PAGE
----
Republicans in Texas achieved one of their major 2021 goals on Tuesday, as Gov. Greg Abbott signed a controversial and expansive bill that imposes major restrictions on how people can vote in the state.
"The Texas law does make it easier than ever before for anybody to go cast a ballot," Abbott said at a bill signing in Tyler, Texas. "It does also, however, make sure that it is harder for people to cheat at the ballot box."
Abbott was flanked by the bill's authors in the House and Senate: Rep. Andrew Murr of Junction, Tyler, Sen. Bryan Hughes and Lt. Gov. Dan Patrick. GOP officials never demonstrated evidence of widespread voter fraud during the months-long back-and-forth about the legislation.
Civil rights groups have already filed lawsuits.
"Today marks an inexplicable rollback of policies implemented to keep Texans safe and healthy during the pandemic and to equalize the freedom to vote, particularly for voters of color, people with disabilities and folks who are more comfortable speaking a language other than English,” said Mimi Marziani, president of the Texas Civil Rights Project, in a statement.
The League of United Latin American Citizens (LULAC) filed a lawsuit on Tuesday, challenging the bill minutes after Gov. Abbott signed it into law.
LULAC is asking a federal court to block the new voting restrictions. Other plaintiffs include Voto Latino, the Texas Alliance for Retired Americans, and the Texas American Federation of Teachers.
They argue the bill is unconstitutional and will have a disproportionate impact on Hispanic and Black voters.
”We know what this is all about. It’s about making sure that Black and Brown people don’t vote in Texas,” said LULAC President Domingo Garcia. “It’s about taking away Americans’ and Texans’ right to vote.”
Abbott, at the Tyler bill signing, said he wasn't worried about the legal challenges.
"We've seen it happen whenever laws like this are passed, the first thing the Democrats do is they run to the courthouse and try to challenge it," the governor said. "I feel extremely confident that when this law makes it through the litigation phase, it will be upheld."
Here Are Some Highlights Of What The New Law Does:
- Bans 24-hour voting, an option first used by Harris County in the 2020 election. Early voting cannot happen before 6 a.m. or after 10 p.m.
- Requires voting take place inside a building, forbidding the use of outdoor tents. Drive-through voting is explicitly limited to people who are "physically unable to enter the polling place without personal assistance or likelihood of injuring the voter's health."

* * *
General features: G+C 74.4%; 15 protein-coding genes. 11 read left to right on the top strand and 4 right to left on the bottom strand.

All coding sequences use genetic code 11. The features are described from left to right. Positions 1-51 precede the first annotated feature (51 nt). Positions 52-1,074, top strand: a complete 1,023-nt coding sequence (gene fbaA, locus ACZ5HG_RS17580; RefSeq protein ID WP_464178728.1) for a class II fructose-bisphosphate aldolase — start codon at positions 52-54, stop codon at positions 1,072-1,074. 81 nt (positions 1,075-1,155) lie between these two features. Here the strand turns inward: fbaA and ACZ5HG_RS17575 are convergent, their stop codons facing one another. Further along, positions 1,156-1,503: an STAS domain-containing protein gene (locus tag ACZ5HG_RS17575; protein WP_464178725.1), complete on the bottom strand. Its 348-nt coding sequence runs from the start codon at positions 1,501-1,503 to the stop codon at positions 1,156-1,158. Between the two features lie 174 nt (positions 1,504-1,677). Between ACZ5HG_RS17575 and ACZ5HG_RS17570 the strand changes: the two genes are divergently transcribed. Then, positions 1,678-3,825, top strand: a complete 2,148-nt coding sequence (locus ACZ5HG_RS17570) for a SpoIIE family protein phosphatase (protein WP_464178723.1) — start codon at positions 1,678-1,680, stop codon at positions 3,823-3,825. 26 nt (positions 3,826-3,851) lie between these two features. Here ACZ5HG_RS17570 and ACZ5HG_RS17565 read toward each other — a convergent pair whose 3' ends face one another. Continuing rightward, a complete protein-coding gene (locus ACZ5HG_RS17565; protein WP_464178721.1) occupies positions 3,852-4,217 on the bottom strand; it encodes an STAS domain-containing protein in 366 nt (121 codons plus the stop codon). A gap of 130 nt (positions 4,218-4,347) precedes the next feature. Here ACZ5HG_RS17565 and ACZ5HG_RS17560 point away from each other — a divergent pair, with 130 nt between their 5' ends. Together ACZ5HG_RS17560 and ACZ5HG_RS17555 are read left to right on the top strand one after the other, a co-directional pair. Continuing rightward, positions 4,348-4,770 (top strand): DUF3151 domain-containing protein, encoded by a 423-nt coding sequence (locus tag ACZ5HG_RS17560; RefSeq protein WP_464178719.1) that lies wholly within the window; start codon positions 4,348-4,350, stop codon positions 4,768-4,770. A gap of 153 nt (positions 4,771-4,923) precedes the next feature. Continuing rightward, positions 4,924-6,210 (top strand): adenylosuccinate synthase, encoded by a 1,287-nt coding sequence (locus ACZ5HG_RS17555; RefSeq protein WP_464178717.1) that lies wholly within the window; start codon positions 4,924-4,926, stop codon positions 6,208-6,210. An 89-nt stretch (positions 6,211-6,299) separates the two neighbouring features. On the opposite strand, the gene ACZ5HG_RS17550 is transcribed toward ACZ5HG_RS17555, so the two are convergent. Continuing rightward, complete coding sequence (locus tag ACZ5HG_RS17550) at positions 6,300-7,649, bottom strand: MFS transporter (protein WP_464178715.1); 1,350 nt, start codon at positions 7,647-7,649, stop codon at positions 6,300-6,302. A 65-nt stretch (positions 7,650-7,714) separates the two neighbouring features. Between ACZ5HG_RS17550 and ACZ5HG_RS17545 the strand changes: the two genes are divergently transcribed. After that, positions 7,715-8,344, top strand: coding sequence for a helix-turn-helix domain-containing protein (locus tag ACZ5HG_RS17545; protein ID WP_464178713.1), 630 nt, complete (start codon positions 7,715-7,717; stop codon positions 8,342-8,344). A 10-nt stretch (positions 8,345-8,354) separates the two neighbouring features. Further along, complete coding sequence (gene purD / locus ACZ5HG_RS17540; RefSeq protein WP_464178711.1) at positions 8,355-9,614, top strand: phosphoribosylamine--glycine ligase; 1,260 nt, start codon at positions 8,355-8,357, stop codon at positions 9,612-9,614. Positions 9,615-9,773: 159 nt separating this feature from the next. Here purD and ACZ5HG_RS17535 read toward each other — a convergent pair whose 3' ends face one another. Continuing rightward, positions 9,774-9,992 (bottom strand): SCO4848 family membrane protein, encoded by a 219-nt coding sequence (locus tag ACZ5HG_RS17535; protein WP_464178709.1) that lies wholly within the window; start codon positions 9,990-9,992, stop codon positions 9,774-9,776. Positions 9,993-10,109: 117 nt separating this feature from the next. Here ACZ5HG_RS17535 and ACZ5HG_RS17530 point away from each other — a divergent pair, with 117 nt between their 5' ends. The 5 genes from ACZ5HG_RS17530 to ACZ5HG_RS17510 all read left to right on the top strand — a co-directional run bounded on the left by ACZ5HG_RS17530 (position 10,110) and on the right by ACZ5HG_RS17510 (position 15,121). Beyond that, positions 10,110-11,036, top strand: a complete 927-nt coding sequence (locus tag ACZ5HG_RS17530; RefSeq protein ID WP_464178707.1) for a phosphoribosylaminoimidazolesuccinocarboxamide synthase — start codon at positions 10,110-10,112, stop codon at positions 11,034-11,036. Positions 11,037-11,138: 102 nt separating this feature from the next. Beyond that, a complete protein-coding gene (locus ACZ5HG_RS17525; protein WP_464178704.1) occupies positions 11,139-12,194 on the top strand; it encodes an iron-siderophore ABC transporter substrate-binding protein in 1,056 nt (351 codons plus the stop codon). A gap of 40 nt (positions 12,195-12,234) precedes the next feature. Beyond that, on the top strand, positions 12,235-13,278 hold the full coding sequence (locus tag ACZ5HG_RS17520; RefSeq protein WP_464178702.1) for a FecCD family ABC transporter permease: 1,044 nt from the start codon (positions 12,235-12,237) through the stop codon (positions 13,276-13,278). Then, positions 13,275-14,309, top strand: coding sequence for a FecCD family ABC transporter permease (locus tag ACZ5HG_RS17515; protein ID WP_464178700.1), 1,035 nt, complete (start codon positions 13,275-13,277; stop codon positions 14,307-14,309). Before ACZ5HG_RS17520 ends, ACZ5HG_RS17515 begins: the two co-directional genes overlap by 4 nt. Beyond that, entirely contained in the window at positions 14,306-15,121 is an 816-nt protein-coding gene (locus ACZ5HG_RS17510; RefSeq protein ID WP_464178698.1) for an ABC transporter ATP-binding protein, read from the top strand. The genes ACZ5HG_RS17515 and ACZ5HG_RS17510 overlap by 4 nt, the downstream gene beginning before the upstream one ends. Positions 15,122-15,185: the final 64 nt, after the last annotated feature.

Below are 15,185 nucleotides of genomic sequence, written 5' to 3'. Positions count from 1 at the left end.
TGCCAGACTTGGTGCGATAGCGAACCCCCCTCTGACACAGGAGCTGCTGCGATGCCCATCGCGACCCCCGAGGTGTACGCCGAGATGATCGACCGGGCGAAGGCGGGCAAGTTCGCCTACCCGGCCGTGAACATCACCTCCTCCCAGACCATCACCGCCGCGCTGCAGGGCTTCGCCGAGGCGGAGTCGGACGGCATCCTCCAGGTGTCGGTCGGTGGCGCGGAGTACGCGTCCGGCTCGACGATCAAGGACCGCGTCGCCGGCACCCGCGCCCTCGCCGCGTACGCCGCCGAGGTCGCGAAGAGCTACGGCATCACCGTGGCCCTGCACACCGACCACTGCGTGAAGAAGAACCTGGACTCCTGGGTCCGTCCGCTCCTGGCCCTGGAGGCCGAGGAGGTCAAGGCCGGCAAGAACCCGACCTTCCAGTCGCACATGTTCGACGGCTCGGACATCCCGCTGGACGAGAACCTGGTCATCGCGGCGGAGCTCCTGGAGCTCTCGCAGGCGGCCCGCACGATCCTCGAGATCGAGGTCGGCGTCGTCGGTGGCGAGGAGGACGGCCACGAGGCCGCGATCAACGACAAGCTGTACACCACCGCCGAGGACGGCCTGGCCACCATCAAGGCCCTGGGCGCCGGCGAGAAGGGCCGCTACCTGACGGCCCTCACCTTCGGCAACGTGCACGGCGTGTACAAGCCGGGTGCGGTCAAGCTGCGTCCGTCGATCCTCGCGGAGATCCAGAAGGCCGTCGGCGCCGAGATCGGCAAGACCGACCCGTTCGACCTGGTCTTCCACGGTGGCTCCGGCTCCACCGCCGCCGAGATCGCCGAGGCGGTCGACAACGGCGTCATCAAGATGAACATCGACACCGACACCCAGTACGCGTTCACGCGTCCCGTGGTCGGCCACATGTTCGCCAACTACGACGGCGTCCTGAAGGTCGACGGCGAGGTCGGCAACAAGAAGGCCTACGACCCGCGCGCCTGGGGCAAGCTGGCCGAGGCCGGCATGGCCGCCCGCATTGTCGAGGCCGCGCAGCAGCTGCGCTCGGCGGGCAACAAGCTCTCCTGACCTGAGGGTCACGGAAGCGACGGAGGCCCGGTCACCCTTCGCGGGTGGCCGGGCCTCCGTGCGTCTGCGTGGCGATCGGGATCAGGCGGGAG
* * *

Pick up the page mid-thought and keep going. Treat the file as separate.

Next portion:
- Expands the number of polling hours from eight to nine and requires counties with over 1,000 voters to allow voting on early voting days.
- Local election officials are banned from sending out mail-in ballot applications to people who have not requested them.
- Counties with more than 100,000 people are required to implement a video surveillance system to record and livestream ballot counting.
- Requires the Secretary of State to provide an online training program for partisan poll watchers.
- Forbids the people running a polling place from removing a partisan poll watcher unless an election judge or clerk has witnessed the watcher violate the election of penal code. Barring a watcher "when acceptance of the watcher is required" is a Class A misdemeanor.
- Allows poll watchers "free movement" where election activity is happening, although they cannot communicate with voters.
- Mail-in ballots that are dropped off must be received by an election official, curtailing ballot drop-off boxes.
Texas is the latest of several Republican-led states that have passed restrictive voting measures after the 2020 election.
Texas' bill came after Harris County used voting innovations in 2020 like 24-hour voting and expanded drive-through voting. Civil rights groups said rolling back voting options after they are used is akin to voter suppression.
Democrats in the state House fled to Washington, D.C. to break quorum and prevent the bill's passage, but ultimately returned and tried to minimize its impact. James Slattery of the Texas Civil Rights Project told KUT the walkout was "absolutely" worth it.
The final bill did not have a couple of provisions that made it into the version that passed a conference committee during the regular session. Those would’ve made it harder for groups to host "souls to the polls" drives on Sundays and allowed judges to throw out an election.
The Texas Newsroom’s Rebecca Fogel contributed to this report.
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